- The Washington Times - Saturday, January 22, 2000

Michael Jordan, who can be at once intensely driven and quite disarming, is the newest sports hero to hit Washington. The city does not have a long list of true professional sports heroes. Unlike other famous players, Mr. Jordan is expected to rule on and off the field of play.

As part owner and chief of basketball operations, Mr. Jordan will decide, for the most part, who shall stay and who shall go and that is no small challenge. One of the worst-performing franchises in the NBA, the Wizards have not won a playoff series since 1982, and this season ranks 14th of 15 teams in the Eastern Conference. In the ironies of all sports ironies, the only conference team with a worst record is the Jordanless Chicago Bulls.

Measurable, as well, will be Mr. Jordan's drawing power. Consider this scenario: The inimitable tenor Placido Domingo became artistic director of the Washington Opera in 1995 and, instantly, upped its star quotient. So shall it be with Michael Jordan, who fans, players, coaches and NBA officials say brings a new level of respect for and interest in Washington's floundering NBA franchise. Mr. Jordan has promised to deliver in short order, and anxious Wizards fans are certainly in his corner. Washington and the Wizards will surely be the richer for his presence.

m THATCHER IN THE DOCK? Liberalism's soft-spot for socialism is often obscured under a cloak of feel-good rhetoric, but occasionally the words slip away and expose the beast beneath. Consider: Richard Cohen's recent call for the extradition of former British Prime Minister Margaret Thatcher. Mr. Cohen wants her to stand trial for the crimes of Gen. Augusto Pinochet, who was recently ruled too sick for prosecution in Spain.

Spain now wants a second medical opinion, but Mr. Cohen's proposal in The Washington Post reveals the diagnosis many have already made this case is to be used to punish conservatives.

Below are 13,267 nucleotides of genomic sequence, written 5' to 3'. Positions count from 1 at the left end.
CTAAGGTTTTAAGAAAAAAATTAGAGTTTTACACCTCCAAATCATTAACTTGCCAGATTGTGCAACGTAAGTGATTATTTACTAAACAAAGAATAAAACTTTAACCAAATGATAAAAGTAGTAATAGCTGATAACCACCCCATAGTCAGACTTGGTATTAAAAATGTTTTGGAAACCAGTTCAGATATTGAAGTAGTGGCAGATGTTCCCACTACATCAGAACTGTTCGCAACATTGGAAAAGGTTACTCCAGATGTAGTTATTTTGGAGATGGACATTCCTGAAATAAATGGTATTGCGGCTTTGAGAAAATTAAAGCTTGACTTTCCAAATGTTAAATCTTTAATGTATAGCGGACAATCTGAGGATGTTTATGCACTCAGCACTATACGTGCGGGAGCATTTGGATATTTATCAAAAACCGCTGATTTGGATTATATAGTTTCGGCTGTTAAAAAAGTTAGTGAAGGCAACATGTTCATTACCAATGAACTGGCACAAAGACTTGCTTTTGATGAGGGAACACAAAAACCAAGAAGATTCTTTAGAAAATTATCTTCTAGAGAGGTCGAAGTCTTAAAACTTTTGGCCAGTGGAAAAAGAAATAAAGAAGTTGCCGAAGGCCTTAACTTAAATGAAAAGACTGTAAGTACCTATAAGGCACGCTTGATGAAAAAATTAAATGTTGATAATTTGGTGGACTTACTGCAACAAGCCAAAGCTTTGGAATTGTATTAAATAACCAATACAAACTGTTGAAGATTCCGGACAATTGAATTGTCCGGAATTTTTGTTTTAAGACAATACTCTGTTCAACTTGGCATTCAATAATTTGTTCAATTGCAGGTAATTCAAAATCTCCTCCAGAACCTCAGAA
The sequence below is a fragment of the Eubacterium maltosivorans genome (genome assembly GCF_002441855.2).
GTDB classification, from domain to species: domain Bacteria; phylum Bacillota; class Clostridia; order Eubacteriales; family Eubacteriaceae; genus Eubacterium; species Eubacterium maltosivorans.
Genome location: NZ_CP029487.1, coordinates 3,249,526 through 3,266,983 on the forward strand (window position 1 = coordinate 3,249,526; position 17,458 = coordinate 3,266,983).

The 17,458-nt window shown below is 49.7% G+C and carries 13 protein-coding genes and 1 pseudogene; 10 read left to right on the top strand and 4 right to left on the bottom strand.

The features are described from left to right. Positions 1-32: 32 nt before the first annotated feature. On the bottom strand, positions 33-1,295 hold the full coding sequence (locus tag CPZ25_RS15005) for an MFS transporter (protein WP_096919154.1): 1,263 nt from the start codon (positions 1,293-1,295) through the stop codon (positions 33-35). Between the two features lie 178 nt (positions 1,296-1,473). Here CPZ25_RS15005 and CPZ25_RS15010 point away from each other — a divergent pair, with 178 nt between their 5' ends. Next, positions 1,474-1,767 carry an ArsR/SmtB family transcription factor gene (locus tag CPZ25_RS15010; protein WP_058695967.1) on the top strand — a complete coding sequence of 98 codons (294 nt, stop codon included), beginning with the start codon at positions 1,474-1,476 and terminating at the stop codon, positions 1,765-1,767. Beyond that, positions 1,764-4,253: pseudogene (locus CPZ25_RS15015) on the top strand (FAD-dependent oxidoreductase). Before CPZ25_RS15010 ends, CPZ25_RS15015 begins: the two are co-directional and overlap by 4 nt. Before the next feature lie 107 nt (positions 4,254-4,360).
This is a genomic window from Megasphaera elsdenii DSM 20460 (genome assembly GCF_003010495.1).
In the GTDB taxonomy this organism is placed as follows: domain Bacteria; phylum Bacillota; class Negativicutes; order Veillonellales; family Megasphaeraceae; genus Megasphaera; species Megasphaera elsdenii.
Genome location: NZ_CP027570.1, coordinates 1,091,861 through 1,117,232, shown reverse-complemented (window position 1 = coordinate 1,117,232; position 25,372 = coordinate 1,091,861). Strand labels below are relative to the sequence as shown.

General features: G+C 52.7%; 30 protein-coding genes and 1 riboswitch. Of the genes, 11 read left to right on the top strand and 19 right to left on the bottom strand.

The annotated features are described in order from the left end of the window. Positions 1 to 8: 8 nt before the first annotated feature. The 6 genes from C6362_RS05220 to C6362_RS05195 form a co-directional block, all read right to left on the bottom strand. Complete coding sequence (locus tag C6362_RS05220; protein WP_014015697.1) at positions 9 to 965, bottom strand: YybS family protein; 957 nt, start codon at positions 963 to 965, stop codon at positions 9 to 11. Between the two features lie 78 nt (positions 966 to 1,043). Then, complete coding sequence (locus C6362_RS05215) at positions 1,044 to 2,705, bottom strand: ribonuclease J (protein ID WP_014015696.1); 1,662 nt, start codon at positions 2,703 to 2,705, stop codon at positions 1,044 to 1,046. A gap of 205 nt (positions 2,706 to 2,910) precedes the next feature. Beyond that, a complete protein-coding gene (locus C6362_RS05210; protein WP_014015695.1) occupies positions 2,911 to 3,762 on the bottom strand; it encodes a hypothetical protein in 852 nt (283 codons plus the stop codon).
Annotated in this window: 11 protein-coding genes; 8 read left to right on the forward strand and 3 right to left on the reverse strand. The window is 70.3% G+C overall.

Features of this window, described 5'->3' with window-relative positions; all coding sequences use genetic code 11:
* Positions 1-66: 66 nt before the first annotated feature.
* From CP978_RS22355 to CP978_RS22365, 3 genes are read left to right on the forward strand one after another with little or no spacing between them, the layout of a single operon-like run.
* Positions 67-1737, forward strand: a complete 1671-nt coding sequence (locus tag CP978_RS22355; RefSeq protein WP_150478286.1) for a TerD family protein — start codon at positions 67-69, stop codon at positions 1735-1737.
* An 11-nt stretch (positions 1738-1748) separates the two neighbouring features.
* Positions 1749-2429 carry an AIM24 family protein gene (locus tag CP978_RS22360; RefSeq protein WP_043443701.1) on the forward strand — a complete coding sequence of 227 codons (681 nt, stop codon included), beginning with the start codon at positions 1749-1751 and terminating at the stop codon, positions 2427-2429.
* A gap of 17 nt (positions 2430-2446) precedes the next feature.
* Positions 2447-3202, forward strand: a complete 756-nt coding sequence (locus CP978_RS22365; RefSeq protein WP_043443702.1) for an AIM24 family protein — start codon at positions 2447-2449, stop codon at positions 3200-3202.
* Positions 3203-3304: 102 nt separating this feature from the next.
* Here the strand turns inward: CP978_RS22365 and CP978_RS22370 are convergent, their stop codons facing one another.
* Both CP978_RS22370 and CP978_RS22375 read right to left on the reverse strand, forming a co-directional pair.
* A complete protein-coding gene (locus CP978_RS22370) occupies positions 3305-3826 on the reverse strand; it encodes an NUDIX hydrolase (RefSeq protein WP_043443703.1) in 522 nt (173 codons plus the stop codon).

Certainly, Mr. Pinochet is no angel. He is responsible for the "disappearances" of more than 3,000 people during his 17-year reign. And stories of his regime's brutal torture cannot be dismissed.

"Bring out the victims of torture, collect the gruesome photos, let the 3,000 dead howl from their graves and put Margaret Thatcher in the dock. She has much to account for," Mr. Cohen wrote.

What exactly does Mrs. Thatcher have to account for?

Mr. Cohen offers very little. He mentions her coziness with the general while prosecuting the Falklands War and her defense of the feeble man now, but astute observers will note the truth behind the left's hatred of Mrs. Thatcher is far more political than humanitarian.

She earned the left's scorn by leading a Tory government in Britain from 1979 to 1990. She instituted free-market economic reforms, which were similar to President Ronald Reagan's economic policy. Her reforms cut marginal tax rates and indexed the tax code to inflation. The effect was to stem what many called a "brain drain," the habit of industrious people to stagnate high-tax economies by leaving the country.

The Reagan and Thatcher era helped turn the political tide against centralized government in favor of individual freedom. In short, Mrs. Thatcher is an icon of the right and target for the left. Mr. Cohen's small-minded column is evidence the liberals are still smarting.

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